Utilizing Changes in Repeating Earthquakes to Monitor Evolving Processes and Structure Before and During Volcanic Eruptions 2014, Hotovec-Ellis, Alicia , Alicia Hotovec-Ellis Utilizing Changes in Repeating Earthquakes to Monitor Evolving Processes and Structure Before and During Volcanic Eruptions Alicia Hotovec-Ellis A dissertation submitted in partial fulfillment of the requirements for the degree of Doctor of Philosophy University of Washington 2014 Reading Committee: John Vidale Chair Joan Gomberg Seth Moran Program Authorized to Offer Degree: Department of Earth and Space Sciences Copyright 2014 Alicia Hotovec-Ellis University of Washington Abstract Utilizing Changes in Repeating Earthquakes to Monitor Evolving Processes and Structure Before and During Volcanic Eruptions Alicia Hotovec-Ellis Chair of the Supervisory Committee: Professor John Vidale Department of Earth and Space Sciences Repeating earthquakes are two or more earthquakes that share the same source location and source mechanism which results in the earthquakes having highly similar waveforms when recorded at a seismic instrument Repeating earthquakes have been observed in a wide variety of environments: from fault systems such as the San Andreas and Cascadia subduction zone to hydrothermal areas and volcanoes Volcano seismologists are particularly concerned with repeating earthquakes as they have been observed at volcanoes along the entire range of eruptive style and are often a prominent feature of eruption seismicity The behavior of repeating earthquakes sometimes changes with time which possibly reflects subtle changes in the mechanism creating the earthquakes In Chapter 1 we document an example of repeating earthquakes during the 2009 eruption of Redoubt volcano that became increasingly frequent with time until they blended into harmonic tremor prior to several explosions We interpreted the source of the earthquakes as stickslip on a fault near the conduit that slipped increasingly often as the explosion neared in response to the build-up of pressure in the system The waveforms of repeating earthquakes may also change even if the behavior does not We can quantify changes in waveform using the technique of coda wave interferometry to differentiate between changes in source and medium In Chapters 2 and 3 we document subtle changes in the coda of repeating earthquakes related to small changes in the near-surface velocity structure at Mount St Helens before and during its eruption in 2004 Velocity changes have been observed prior to several volcanic eruptions are thought to occur in response to volumetric strain and the opening or closing of cracks in the subsurface We compared continuous records of velocity change against other geophysical data and found that velocities at Mount St Helens change in response to snow loading fluid saturation shaking from large distant earthquakes shallow pressurization and possibly lava extrusion Velocity changes at Mount St Helens are a complex mix of many different effects and other complementary data are required to interpret the signal TABLE OF CONTENTS Page LIST OF FIGURES iv LIST OF TABLES vi CHAPTER 1: Strongly Gliding Harmonic Tremor During the 2009 Eruption of Redoubt Volcano 1 Abstract 1 1 Introduction 2 2 Gliding Harmonic Tremor 4 2 1 Summary of observations on Redoubt Volcano 4 2 1 1 Seismic instrumentation 5 2 1 2 Seismic signal characteristics 6 2 2 Evaluation of models 12 3 Closely Repeating Earthquakes and Harmonic Tremor 15 4 Discussion 27 Acknowledgements 32 Appendix 32 References 34 CHAPTER 2: A Continuous Record of Inter-eruption Velocity Change at Mount St Helens from Coda Wave Interferometry 44 Abstract 44 1 Introduction 45 2 Data 49 i 3 Application of Coda Wave Interferometry 50 4 Inversion Results 55 5 Seismicity Rate and Seasonal Repeaters 58 6 Interpretation 60 6 1 Seasonal variation as climatological loading 60 6 2 Response to Nisqually Earthquake 66 6 3 Long-term trends 68 7 Discussion 70 8 Conclusions 75 Acknowledgements 76 References 76 CHAPTER 3: Changes in Seismic Velocity During the 2004 2008 eruption of Mount St Helens Washington 85 Abstract 85 1 Introduction 86 2 Data 88 3 Methods 91 4 Results and Interpretations 95 4 1 Estimation of change due to deflation of magma chamber at depth 99 4 2 Velocity changes associated with vent clearing and extrusion of initial spines September 23 2004 October 25 2004 105 4 3 Velocity changes associated with recumbent growth of whaleback spines and rainstorms October 25 2004 April 19 2005 109 ii 4 4 Velocity changes associated with spines thrusting over previous spines April 19 2005 and onward 112 5 Conclusions 114 References 116 iii LIST OF FIGURES Figure Number Page Figure 1-1 Timeline of explosive events during the 2009 Redoubt eruption 5 Figure 1-2 Seismic network map for Redoubt 6 Figure 1-3 Velocity spectrograms of pre-explosive gliding harmonic tremor 7 Figure 1-4 Fundamental frequencies of consecutive gliding events 10 Figure 1-5 Representative sample of extrusive phase harmonic tremor 11 Figure 1-6 Normalized amplitude and correlation coefficient of Event 9 swarm 18 Figure 1-7 Change in period between earthquakes and tremor prior to Event 9 20 Figure 1-8 Synthetic harmonic tremor 22 Figure 1-9 Normalized spectrum of repeating earthquake and tremor 24 Figure 1-10 Repeating earthquake focal mechanism 26 Figure 2-1 Depth-time plot and cross-section of seismicity 46 Figure 2-2 Station map for Mount St Helens 49 Figure 2-3 Illustration of coda wave interferometry for velocity change 53 Figure 2-4 Inversion tests for recovering known function of velocity change 56 Figure 2-5 Inversion results for all stations 57 Figure 2-6 Seasonality of repeating earthquakes 59 Figure 2-7 Seasonality of velocity change 61 Figure 2-8 Comparison of velocity to snow load and lake elevation 64 Figure 2-9 Frequency dependence of velocity change 66 Figure 2-10 Inversion solution with greater smoothing regularization 69 Figure 2-11 Estimations of displacement strain and velocity change 74 Figure 3-1 Station map and located earthquakes for Mount St Helens 89 iv Figure 3-2 Illustration of stretching method 93 Figure 3-3 Inversion tests for recovering known function of velocity change 96 Figure 3-4 Inversion results for all stations 97 Figure 3-5 GPS N-S displacement at JRO 99 Figure 3-6 Estimations of displacement strain and velocity change 102 Figure 3-7 Comparison of mean velocity change to other data full time span 104 Figure 3-8 Comparison of mean velocity change to other data first period 106 Figure 3-9 Correlation of velocity change and RSAM 108 Figure 3-10 Comparison of mean velocity change to other data second period 110 Figure 3-11 Comparison of mean velocity change to other data third period 113 v LIST OF TABLES Table Number Page Table 1-1 Summary of gliding events 8 Table 1-2 List of first motions 27 Table 2-1 Comparison of misfit of data to different models 62 Table 2-2 Parameters for estimating surface strain due to pressure increase at depth 72 Table 2-3 Parameters for estimating the Murnaghan constant m 73 Table 3-1 Parameters for estimating surface strain due to pressure decrease at depth 101 vi CHAPTER 1: Strongly Gliding Harmonic Tremor During the 2009 Eruption of Redoubt Volcano The content of this chapter was published as part of a Special Issue in: Hotovec A J S G Prejean J E Vidale and J Gomberg 2013 Strongly Gliding Harmonic Tremor During the 2009 Eruption of Redoubt Volcano Journal of Volcanology and Geothermal Research 259 89 99 doi:10 1016 j jvolgeores 2012 01 001 The reader may also be interested in the follow-up paper: Dmitrieva K A J Hotovec-Ellis S Prejean and E M Dunham 2013 Frictionalfaulting model for harmonic tremor before Redoubt Volcano eruptions Nature Geoscience 6 652 656 doi:10 1038 ngeo1879 Abstract During the 2009 eruption of Redoubt Volcano Alaska gliding harmonic tremor occurred prominently before six nearly consecutive explosions during the second half of the eruptive sequence The fundamental frequency repeatedly glided upward from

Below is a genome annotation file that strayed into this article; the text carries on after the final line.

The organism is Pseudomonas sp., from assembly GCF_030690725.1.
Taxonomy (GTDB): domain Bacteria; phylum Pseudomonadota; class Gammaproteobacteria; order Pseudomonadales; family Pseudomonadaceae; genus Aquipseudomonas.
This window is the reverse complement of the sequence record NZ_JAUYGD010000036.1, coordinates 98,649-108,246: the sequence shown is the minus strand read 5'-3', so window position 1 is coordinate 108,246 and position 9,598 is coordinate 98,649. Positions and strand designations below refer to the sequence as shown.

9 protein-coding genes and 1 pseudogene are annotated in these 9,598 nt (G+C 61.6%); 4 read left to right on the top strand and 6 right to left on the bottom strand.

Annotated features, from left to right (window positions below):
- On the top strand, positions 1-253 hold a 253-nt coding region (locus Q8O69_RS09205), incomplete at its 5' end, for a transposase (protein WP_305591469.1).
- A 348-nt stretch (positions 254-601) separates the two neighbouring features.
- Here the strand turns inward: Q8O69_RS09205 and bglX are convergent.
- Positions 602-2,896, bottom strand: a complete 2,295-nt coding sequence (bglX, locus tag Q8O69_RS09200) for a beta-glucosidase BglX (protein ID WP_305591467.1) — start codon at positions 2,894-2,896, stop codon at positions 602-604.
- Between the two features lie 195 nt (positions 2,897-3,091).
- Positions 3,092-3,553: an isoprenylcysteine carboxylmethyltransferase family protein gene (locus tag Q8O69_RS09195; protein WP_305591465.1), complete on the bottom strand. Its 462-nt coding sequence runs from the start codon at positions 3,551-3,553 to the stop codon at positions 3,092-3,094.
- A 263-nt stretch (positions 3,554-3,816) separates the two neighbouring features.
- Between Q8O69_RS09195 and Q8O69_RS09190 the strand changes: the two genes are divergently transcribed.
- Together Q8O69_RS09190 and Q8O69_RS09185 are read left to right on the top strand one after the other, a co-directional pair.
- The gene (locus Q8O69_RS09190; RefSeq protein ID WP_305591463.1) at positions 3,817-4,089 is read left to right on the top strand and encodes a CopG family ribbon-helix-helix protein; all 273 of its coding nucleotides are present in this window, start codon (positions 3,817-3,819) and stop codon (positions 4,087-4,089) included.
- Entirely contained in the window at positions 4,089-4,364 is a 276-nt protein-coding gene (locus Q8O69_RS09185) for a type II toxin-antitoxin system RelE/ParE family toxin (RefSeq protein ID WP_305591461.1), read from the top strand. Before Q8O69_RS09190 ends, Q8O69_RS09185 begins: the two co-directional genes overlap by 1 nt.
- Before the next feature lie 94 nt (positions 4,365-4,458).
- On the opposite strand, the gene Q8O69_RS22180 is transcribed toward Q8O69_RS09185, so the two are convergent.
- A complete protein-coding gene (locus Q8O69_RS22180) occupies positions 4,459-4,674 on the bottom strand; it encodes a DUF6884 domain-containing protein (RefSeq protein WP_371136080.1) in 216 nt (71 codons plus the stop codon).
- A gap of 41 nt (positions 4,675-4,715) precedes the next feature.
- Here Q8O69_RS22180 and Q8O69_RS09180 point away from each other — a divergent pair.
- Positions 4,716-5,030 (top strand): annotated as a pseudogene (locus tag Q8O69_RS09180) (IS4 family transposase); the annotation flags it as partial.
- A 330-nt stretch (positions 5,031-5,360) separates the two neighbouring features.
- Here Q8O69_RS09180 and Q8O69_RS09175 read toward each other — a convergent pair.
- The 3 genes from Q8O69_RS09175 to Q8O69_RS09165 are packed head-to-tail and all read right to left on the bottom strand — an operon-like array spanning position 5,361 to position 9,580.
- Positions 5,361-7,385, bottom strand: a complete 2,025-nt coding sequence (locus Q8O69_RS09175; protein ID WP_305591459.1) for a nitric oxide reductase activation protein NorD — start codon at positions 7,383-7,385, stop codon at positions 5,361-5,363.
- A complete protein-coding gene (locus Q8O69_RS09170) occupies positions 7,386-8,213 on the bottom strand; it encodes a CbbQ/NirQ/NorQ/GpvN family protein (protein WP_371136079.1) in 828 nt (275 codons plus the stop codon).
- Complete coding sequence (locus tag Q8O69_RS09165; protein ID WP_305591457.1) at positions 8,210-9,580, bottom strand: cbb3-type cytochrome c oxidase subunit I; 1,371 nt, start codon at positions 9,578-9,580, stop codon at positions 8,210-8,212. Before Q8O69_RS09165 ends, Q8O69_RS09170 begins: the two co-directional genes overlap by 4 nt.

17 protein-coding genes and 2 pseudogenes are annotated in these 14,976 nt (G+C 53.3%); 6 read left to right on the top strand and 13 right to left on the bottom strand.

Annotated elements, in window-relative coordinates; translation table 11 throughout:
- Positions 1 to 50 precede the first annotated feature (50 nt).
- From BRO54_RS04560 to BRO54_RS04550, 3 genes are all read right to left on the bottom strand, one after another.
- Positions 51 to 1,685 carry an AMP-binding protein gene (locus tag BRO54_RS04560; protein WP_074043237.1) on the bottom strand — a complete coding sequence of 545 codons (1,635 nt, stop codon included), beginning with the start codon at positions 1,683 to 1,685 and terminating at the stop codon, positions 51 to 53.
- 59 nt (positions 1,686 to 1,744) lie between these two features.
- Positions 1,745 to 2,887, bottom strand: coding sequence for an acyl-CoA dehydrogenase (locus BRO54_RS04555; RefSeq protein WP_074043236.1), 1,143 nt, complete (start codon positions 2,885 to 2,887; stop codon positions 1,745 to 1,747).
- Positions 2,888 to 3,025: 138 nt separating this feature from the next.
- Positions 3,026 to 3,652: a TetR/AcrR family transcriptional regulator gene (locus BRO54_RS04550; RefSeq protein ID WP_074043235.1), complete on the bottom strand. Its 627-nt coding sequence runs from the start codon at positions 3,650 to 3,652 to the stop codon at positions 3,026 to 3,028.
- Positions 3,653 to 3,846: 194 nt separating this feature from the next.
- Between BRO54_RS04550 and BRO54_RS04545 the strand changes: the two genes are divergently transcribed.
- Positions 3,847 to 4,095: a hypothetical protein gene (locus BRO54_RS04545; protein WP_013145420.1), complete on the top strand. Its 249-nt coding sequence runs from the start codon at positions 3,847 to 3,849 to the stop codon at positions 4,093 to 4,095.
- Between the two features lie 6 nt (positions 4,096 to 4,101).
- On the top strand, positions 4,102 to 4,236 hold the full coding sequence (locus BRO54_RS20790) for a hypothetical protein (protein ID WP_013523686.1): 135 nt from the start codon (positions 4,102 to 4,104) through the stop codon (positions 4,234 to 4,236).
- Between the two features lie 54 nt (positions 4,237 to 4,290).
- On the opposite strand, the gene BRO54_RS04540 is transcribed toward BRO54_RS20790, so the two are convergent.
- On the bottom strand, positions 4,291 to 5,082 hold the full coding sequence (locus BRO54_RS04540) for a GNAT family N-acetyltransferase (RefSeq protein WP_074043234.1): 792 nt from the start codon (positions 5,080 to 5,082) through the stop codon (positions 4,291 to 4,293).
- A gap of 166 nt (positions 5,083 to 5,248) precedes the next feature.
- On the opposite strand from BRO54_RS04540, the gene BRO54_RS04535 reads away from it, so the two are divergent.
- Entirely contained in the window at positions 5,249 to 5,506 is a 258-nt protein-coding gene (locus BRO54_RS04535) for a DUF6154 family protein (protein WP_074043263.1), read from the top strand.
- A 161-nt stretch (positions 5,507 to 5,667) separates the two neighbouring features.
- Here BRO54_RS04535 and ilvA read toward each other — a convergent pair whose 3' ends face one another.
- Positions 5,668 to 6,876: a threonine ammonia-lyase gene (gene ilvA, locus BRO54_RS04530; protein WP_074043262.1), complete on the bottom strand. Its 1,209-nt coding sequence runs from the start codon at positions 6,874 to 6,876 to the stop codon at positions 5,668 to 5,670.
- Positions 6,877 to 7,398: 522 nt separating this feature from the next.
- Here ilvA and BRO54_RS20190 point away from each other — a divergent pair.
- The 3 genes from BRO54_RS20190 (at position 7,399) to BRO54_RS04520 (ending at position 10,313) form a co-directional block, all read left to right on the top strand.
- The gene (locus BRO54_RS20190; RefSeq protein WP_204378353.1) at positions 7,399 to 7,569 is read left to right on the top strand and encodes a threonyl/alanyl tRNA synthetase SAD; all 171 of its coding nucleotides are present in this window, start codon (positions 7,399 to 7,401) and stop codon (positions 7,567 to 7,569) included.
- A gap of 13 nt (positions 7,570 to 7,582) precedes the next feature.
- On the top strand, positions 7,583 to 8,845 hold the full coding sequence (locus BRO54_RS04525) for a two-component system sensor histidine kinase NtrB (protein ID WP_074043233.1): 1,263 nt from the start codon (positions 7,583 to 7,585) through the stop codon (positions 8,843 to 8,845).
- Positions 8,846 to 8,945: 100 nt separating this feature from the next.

• Hutchins, Michael - Ph.D. Dissertation